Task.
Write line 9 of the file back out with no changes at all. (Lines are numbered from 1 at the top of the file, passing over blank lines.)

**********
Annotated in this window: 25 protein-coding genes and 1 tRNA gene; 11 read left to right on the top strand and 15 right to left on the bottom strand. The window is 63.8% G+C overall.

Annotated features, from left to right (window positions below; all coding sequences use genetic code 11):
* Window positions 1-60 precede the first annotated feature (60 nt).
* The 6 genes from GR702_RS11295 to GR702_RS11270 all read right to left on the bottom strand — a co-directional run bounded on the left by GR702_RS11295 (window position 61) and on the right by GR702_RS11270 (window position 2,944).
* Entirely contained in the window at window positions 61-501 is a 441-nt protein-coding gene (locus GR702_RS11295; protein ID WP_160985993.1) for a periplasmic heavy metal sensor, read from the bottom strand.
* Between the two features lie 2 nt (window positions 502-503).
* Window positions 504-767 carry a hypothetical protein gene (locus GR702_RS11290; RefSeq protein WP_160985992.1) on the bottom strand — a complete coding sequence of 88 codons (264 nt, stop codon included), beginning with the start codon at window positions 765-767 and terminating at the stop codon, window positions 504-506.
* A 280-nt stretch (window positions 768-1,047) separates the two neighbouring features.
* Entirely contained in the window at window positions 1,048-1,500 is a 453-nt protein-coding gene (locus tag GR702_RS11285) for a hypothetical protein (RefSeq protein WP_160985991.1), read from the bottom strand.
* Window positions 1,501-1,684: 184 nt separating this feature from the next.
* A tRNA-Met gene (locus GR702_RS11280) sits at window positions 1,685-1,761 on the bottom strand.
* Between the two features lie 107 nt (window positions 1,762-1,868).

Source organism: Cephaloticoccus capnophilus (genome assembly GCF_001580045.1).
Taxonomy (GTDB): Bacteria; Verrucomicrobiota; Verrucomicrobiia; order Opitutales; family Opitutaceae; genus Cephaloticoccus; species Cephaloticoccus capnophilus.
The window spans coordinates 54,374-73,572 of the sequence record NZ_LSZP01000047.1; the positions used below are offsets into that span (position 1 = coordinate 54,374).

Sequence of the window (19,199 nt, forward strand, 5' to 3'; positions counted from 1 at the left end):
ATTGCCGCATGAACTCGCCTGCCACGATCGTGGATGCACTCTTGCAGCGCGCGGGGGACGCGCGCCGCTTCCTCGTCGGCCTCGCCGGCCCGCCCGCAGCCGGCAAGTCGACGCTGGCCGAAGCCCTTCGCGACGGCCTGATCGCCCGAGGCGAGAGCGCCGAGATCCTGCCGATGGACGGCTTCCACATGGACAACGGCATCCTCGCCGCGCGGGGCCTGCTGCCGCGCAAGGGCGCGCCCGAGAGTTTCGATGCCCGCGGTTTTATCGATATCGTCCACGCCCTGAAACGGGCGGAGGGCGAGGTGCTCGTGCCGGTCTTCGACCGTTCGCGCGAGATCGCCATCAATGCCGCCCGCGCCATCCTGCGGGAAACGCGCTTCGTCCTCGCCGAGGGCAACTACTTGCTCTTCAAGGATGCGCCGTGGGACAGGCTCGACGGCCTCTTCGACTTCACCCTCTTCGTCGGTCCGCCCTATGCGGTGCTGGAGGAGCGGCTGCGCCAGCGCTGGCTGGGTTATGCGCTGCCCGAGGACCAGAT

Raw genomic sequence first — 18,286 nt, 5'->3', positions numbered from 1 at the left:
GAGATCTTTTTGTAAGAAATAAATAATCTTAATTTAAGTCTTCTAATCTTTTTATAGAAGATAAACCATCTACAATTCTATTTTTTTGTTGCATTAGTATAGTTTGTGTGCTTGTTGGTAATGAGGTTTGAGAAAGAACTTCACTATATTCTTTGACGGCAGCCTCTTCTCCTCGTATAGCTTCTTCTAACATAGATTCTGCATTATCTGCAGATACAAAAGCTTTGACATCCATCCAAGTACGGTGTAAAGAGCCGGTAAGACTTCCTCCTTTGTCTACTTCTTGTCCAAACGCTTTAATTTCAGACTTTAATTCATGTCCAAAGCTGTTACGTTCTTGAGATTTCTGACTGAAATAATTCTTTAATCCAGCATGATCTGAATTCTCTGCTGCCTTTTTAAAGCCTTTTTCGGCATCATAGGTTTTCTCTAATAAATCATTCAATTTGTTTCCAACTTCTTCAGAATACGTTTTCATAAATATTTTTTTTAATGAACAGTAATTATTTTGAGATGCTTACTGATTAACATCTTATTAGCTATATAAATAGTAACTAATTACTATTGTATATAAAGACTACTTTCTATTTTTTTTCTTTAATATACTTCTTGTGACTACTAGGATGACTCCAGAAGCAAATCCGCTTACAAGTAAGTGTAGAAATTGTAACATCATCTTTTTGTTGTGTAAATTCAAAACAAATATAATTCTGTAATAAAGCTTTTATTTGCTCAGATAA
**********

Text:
* Entirely contained in the window at window positions 1,048-1,500 is a 453-nt protein-coding gene (locus tag GR702_RS11285) for a hypothetical protein (RefSeq protein WP_160985991.1), read from the bottom strand.